`We’ve heard of some embedded unit suppliers taking up to four months to get back to a user with a compliance enquiry. The danger is that if your system has a problem, then other companies will have the same problems too.

`The supplier may have ten years’ worth of sales with problems that need to be sorted out. So companies have to think about booking requests for help. If you do need to book, do it as soon as possible because costs will reflect demand.’

For some suppliers, the number of products to test runs into hundreds of thousands. Ian Bowman, marketing manager for Siemens Automation and Drives, says that of a million of his company’s products, only 100 failed the year 2000 test.

But despite the high rate of compliance, there could still be problems arising from other parts of the system. `Application code, systems integrations, and third-party system software can all complicate the issue,’ he warns.

Cowey’s advice for companies devising their year 2000 strategies is to plan for all contingencies, including the paying of bills, which could fatally damage corporate cash flows. He says: `Make sure that you have your contingencies in place. Check spares – are they compliant? Have you checked all your modifications and new equipment? You don’t want to bring the problem back. Have you booked an on-site presence for that time and application? And do you have a contingency for when several parts of the plant go down?’

But while some people will be rushing about in fear of doomsday at the millennium, others will be planning celebrations – most of which, as Bowman observes, will be relying on a continuous supply of electricity. The electricity industry is not guaranteeing an uninterrupted supply over the holiday.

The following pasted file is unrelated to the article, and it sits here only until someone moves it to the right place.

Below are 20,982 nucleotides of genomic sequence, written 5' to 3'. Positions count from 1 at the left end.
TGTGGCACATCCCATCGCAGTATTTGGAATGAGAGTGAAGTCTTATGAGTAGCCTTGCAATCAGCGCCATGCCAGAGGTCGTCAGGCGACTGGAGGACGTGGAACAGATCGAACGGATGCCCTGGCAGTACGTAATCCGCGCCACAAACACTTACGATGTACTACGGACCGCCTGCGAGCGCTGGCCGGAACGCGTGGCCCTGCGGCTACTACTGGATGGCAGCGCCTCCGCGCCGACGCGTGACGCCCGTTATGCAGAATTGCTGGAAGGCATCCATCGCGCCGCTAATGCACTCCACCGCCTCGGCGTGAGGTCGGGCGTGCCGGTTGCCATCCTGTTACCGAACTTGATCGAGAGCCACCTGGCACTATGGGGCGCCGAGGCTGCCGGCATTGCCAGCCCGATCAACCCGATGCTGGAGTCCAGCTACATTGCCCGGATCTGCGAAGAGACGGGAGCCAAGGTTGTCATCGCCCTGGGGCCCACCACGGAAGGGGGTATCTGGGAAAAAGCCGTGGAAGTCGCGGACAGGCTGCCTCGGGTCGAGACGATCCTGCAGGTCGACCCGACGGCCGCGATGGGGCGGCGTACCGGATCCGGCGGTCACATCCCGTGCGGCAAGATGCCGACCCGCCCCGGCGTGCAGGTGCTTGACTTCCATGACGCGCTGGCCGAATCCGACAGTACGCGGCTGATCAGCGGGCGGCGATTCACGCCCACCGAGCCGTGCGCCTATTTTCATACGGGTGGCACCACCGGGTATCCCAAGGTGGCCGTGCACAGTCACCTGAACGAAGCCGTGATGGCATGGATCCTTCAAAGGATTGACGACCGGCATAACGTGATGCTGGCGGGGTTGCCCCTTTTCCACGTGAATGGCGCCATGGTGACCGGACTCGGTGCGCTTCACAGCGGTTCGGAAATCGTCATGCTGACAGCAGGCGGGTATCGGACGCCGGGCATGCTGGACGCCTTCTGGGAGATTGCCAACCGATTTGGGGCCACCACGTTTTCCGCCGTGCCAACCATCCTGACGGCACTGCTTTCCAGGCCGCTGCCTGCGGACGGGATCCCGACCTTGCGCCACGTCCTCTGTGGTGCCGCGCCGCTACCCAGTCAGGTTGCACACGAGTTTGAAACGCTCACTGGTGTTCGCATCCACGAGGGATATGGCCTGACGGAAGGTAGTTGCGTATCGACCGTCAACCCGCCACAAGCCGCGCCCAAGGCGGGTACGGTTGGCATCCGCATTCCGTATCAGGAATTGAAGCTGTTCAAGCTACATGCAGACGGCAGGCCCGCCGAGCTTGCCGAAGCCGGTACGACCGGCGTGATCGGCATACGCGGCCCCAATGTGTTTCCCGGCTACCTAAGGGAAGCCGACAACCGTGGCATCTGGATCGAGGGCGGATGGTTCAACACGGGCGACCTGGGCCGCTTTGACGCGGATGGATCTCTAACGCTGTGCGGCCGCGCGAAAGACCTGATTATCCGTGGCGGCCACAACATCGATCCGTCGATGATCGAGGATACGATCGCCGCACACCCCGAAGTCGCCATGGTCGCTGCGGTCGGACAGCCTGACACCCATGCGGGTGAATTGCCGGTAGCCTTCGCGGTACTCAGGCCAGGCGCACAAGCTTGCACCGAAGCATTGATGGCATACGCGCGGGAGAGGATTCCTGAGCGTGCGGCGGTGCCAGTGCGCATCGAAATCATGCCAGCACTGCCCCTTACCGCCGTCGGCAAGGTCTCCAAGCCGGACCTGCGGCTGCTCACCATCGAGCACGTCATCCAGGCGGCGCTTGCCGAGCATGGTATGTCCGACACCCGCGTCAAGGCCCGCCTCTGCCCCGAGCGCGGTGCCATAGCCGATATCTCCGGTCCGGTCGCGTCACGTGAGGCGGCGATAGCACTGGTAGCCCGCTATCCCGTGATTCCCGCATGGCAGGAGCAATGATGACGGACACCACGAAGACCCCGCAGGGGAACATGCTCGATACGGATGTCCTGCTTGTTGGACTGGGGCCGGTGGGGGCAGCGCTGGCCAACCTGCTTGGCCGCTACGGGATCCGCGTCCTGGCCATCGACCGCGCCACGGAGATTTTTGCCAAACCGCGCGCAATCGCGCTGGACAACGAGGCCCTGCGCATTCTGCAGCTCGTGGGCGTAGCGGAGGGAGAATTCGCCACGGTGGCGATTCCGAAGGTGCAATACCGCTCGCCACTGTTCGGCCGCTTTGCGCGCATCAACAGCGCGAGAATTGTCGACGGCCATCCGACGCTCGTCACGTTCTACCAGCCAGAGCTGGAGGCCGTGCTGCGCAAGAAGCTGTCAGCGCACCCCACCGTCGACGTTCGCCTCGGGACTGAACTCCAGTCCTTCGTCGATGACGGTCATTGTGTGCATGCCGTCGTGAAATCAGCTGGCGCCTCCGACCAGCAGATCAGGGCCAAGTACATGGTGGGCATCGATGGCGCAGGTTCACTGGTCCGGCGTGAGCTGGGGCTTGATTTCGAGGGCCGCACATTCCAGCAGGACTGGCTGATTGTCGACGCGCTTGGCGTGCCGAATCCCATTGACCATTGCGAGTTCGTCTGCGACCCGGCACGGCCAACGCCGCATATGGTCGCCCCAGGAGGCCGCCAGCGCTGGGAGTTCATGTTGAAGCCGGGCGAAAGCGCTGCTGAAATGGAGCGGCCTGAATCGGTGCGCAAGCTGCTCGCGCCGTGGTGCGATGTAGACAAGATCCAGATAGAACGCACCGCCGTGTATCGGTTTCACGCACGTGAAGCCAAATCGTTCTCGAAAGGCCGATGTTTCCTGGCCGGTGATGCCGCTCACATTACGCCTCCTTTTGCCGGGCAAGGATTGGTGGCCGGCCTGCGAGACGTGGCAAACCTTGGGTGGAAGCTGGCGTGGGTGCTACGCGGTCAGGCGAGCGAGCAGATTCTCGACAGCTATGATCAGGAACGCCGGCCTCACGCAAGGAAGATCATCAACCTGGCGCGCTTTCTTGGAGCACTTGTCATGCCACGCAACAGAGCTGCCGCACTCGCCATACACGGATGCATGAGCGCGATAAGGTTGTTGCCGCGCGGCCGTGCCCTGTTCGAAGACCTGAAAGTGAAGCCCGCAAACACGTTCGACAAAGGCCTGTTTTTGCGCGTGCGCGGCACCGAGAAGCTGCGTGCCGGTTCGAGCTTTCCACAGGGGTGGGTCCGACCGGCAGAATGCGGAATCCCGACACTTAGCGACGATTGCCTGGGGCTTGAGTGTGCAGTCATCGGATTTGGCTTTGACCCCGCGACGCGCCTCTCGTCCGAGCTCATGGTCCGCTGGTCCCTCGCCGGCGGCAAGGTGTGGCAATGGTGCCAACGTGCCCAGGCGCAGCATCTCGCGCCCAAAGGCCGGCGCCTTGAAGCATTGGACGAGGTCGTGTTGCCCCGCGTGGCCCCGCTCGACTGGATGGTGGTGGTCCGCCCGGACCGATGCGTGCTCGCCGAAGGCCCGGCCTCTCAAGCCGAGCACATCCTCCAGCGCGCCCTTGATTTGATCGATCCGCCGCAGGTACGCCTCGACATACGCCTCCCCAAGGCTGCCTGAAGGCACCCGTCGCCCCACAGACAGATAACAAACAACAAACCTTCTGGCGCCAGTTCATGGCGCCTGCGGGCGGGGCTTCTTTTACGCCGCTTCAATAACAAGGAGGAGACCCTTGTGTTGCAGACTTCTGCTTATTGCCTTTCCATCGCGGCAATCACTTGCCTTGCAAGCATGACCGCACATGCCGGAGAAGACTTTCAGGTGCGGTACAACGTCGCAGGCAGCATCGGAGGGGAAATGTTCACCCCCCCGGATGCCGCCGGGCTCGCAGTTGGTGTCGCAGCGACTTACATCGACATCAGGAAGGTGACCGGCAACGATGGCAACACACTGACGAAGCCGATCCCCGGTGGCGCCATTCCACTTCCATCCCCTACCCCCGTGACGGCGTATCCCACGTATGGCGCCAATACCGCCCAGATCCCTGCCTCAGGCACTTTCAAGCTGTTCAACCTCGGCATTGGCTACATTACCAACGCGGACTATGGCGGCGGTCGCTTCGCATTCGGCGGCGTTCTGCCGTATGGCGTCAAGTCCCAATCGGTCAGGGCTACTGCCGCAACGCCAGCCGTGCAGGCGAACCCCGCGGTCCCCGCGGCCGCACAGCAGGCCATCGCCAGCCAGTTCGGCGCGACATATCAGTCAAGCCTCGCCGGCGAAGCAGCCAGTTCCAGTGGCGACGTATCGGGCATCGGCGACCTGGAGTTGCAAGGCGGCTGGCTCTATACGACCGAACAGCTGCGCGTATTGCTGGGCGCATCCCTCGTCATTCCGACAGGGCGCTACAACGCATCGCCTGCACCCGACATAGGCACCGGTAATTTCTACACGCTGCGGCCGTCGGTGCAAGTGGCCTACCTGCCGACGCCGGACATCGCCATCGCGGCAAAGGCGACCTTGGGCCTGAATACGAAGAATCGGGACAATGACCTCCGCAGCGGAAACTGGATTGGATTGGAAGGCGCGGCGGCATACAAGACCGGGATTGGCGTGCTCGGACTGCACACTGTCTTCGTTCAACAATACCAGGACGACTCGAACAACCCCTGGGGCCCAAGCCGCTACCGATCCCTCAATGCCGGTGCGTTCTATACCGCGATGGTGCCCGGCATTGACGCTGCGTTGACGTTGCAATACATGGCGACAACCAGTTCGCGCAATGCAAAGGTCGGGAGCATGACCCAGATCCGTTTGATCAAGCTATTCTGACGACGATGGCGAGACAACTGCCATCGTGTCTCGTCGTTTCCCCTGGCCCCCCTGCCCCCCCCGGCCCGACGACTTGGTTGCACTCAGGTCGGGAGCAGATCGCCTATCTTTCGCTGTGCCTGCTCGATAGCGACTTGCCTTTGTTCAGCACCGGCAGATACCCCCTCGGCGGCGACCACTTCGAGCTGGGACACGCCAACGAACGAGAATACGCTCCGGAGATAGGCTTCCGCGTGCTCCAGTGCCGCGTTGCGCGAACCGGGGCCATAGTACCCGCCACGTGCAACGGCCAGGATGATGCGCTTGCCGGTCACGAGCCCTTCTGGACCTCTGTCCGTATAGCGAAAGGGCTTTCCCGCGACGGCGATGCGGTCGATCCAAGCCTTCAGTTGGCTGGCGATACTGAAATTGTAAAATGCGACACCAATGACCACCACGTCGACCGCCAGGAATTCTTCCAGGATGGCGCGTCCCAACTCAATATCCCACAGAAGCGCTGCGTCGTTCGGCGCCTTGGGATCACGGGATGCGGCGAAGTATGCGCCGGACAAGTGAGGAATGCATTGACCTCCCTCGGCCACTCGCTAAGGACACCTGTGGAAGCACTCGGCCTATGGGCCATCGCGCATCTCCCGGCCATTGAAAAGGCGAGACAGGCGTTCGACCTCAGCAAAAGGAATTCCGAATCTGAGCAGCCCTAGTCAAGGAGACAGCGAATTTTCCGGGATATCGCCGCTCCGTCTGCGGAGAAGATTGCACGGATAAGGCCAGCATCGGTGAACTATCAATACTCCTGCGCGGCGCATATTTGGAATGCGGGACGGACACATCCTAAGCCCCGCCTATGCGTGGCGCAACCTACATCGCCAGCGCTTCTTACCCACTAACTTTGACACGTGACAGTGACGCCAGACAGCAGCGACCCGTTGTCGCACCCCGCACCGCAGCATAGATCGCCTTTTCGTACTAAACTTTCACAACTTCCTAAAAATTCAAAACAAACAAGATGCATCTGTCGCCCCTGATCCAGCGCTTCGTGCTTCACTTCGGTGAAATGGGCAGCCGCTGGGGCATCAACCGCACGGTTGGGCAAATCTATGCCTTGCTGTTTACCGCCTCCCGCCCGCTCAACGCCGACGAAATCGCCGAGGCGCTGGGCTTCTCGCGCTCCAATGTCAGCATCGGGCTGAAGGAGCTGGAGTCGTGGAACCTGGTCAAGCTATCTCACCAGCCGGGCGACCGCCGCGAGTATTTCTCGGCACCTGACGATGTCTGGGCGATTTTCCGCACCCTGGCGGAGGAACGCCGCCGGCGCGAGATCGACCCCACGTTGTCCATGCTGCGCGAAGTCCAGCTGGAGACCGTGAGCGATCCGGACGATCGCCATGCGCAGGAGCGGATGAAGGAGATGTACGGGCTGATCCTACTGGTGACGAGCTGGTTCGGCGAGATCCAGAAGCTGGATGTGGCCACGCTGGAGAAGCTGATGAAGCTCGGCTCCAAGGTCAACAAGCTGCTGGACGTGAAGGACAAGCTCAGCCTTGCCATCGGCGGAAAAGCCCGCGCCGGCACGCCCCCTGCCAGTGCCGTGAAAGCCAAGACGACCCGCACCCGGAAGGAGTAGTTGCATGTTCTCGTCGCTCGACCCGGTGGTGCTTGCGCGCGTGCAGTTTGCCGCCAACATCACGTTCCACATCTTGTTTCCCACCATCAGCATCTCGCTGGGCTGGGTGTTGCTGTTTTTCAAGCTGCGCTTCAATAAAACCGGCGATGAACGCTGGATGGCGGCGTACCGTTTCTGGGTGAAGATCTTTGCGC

So where will Bowman be for the millennium? He laughs: `In a candlelit pub in Hertfordshire where the beer is pulled by hand.’

What to test?

* Business-critical systems: these include automatic payments, ordering and supply systems. Maintaining cash flow and a supply of raw materials is essential for the survival of any company. Systems essential for production should also be a priority.

* Health, safety, and environment systems: those which pose a threat to life and limb must be a priority. No company will be allowed to operate if it threatens the health and safety of its workers and the public. Any environmental consequences of poor control could result in large fines, which could cripple a company.

Key dates:

* Millennium rollover

* Leap year 2000

* Non-leap year 2001

* Leap year 2004

* Special date 09/09/99


* Easiest to obtain from internet and suppliers’ web-sites

* Printed services for those without internet are also available, but not as good because the internet can constantly be updated